Wednesday 29 October 2014

Diversity in children's books

Shoot me down on this one but here goes: I very much enjoyed the Guardian's page on diversity in children's books. We need as much information circulating about these. I also think there is an urgency about this with a resurgent right focussing as it does on what they call 'immigration' linked to a general xenophobia. So what is 'diversity'? This is where I think there is a serious discussion to be had. Diversity must mean more than 'black' or more than 'black and Asian'. This is to do favours to everyone. Of course 'people of colour' have experienced (and are still experiencing) in the most recent period serious prejudice, discrimination, violence, intentional and institutional racism.

However, 'diversity' as a term should not be a 'cover' or an alternative for dealing with these issues of racism. If we (or anyone else) is going to use the term 'diversity' then that's what it should be: a reflection on how in a given space (let's say 'UK" for the moment) we are diverse. Diversity has to encompass every possible sense of the ways in which we are diverse.

Now to the egocentric part of that. I am what, (I gather from my own children from what they've been told at school), is being termed 'ethnically Jewish or jewish'. I can live with that. So how is that part of diversity being reflected in lists of 'diversity'. I find that inevitably, 'ethnic jewishness' mostly gets to be defined in terms of the Holocaust. Now, don't get me wrong, I'm very much in favour of the Holocaust being treated in children's books. But the Holocaust is ultimately not a 'Jewish question' it's a humanity question. It wasn't actually caused by Jews. Admittedly, it has become a matter of enormous concern to Jews - of course - but apart from experts, it isn't necessarily how we lead our lives. So, yes, a big welcome to books about the Holocaust but in terms of diversity, it's a bit offbeam to say that that is a 'sufficient' description.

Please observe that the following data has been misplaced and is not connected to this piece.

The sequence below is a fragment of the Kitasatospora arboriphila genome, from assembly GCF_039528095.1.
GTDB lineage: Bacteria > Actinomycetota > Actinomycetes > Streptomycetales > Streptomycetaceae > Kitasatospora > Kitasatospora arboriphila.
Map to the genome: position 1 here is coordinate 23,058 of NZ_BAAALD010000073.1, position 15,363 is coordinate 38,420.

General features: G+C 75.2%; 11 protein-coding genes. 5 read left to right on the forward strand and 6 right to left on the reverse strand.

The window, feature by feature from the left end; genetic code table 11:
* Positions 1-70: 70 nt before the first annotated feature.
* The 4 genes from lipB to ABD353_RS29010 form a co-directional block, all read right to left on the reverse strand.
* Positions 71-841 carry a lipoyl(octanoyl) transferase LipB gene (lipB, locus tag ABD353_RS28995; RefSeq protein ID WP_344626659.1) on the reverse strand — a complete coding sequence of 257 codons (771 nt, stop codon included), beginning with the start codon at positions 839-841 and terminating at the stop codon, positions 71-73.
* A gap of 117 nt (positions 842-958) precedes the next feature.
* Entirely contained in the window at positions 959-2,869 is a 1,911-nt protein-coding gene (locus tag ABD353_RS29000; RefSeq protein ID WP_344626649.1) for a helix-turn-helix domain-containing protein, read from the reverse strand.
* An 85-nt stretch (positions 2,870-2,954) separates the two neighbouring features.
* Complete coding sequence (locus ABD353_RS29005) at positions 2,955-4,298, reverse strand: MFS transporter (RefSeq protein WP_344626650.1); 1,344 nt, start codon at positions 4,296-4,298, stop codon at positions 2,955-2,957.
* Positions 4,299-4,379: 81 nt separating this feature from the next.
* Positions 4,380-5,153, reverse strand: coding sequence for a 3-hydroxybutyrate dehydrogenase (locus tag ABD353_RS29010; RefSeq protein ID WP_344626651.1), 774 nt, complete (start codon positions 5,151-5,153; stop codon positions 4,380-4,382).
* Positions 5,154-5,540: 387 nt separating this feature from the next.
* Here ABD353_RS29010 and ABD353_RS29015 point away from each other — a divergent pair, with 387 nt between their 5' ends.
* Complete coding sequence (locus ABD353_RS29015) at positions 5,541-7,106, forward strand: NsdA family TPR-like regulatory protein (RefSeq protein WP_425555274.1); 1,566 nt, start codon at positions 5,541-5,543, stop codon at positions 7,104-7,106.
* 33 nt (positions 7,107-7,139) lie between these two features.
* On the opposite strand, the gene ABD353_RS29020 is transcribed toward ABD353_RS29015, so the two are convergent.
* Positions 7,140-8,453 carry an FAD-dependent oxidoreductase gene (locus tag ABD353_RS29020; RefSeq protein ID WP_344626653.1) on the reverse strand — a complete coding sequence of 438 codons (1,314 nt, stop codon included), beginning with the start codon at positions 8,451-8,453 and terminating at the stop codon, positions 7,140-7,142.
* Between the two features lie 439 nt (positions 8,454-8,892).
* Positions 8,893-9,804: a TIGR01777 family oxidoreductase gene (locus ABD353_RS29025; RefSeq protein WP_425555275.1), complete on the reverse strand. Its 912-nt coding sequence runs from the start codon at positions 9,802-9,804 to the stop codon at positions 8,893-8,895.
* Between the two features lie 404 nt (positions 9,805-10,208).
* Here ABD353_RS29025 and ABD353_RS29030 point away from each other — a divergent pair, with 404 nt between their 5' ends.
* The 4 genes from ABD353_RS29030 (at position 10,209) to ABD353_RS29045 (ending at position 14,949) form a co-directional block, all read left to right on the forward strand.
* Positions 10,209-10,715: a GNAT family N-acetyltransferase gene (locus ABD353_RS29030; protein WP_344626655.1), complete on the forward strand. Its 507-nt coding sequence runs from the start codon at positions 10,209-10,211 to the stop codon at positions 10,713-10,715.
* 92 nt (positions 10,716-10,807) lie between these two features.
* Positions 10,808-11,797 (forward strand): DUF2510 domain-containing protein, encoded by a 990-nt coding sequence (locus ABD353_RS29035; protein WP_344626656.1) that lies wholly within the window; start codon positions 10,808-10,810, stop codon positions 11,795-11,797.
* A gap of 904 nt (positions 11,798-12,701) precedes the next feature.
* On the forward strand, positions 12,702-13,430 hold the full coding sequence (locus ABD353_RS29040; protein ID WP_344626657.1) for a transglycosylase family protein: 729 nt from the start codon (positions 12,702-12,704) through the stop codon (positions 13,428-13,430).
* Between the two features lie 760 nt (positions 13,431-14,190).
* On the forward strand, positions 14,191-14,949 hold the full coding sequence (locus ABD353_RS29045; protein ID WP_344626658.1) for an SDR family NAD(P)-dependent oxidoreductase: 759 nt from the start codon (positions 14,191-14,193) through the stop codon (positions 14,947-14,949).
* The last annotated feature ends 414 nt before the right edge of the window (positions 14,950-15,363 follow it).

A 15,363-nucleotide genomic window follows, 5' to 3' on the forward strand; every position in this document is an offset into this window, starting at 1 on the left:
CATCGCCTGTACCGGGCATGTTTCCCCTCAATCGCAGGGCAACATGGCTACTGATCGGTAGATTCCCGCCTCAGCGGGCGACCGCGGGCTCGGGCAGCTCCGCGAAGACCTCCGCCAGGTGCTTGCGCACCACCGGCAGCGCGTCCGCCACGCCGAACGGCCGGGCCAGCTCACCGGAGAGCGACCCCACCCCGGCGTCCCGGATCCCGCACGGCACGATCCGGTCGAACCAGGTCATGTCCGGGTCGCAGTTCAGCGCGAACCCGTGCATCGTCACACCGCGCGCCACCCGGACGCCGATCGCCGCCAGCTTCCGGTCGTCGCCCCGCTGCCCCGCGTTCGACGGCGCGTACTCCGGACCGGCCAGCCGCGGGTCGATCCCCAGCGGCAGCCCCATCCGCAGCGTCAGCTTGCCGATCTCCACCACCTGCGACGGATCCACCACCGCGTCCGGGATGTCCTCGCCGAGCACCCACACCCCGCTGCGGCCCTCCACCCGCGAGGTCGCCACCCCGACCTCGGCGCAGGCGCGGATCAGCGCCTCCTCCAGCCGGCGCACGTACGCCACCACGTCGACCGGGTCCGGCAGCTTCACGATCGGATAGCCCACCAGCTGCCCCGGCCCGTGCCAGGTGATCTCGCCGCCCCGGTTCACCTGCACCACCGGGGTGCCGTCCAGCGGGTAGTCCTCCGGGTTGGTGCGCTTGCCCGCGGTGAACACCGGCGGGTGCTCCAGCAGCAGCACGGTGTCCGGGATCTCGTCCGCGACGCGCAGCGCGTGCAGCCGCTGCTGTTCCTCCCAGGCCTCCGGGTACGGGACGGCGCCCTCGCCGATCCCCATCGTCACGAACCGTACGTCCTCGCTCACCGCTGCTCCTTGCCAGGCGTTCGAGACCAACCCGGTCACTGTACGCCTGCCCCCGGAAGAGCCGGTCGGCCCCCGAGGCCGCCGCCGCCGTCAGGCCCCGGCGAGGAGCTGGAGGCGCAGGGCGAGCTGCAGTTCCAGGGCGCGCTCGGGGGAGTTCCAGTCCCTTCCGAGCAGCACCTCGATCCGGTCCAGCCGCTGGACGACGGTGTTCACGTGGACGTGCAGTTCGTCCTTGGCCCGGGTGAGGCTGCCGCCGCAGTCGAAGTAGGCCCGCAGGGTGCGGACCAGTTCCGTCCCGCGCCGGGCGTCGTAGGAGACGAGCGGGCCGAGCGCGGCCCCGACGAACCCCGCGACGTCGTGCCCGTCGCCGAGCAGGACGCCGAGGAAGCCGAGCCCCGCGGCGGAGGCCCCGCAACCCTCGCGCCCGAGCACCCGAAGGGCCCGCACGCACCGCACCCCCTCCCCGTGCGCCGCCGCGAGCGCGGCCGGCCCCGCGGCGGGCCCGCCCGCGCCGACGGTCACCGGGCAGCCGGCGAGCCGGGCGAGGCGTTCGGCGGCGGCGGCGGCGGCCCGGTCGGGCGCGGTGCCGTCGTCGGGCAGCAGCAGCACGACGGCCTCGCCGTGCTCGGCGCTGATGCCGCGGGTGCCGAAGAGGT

So, what in terms of 'diversity' am I talking about? Well, for several centuries Jews have lived in Britain being diverse themselves, arriving from very different parts of the world, speaking different languages, eating different foods etc etc….and in terms of children's daily lives, doing a wide variety of things. I know of one tiny part of that - i.e. a way of going on of highly politicised 'Ostjuden' (Jews from Eastern Europe) who arrived in Britain at the end of the 19th century retaining, as my children tell me, some ethnic markers, whilst participating in many of the institutions of the locality or country - in my case London. Though I'm touched by the Holocaust through my father's side of the family and have indeed written about it a good few times, particularly when thinking about racism, resistance and persecution, this hasn't been the only or the main definer of my life.

So this is a very longwinded way of saying that 'diversity' should reflect ways in which people lead their lives. I didn't mean this to apply just to a reflection on 'ethnic Jews' but to all members of all communities. That's to say, it's the "normality of difference" that needs to be celebrated and not just a people's moments of injustice and persecution, no matter how powerful and necessary these are too.

Again, of course, many people of African origin have said this in relation to the slave trade. I hear, for example, that of course this has to be recorded, documented, marked, but in terms of lives lived now, it's not what is going on. As I say, diversity is a slightly different matter, it is about the 'normality of difference'.

I suspect that in the coming months and years we will have to struggle as much for this 'normality of difference' as we do for the reminders about persecution and injustice. Not 'instead of' or 'more than' or 'less than' - but 'as well as'.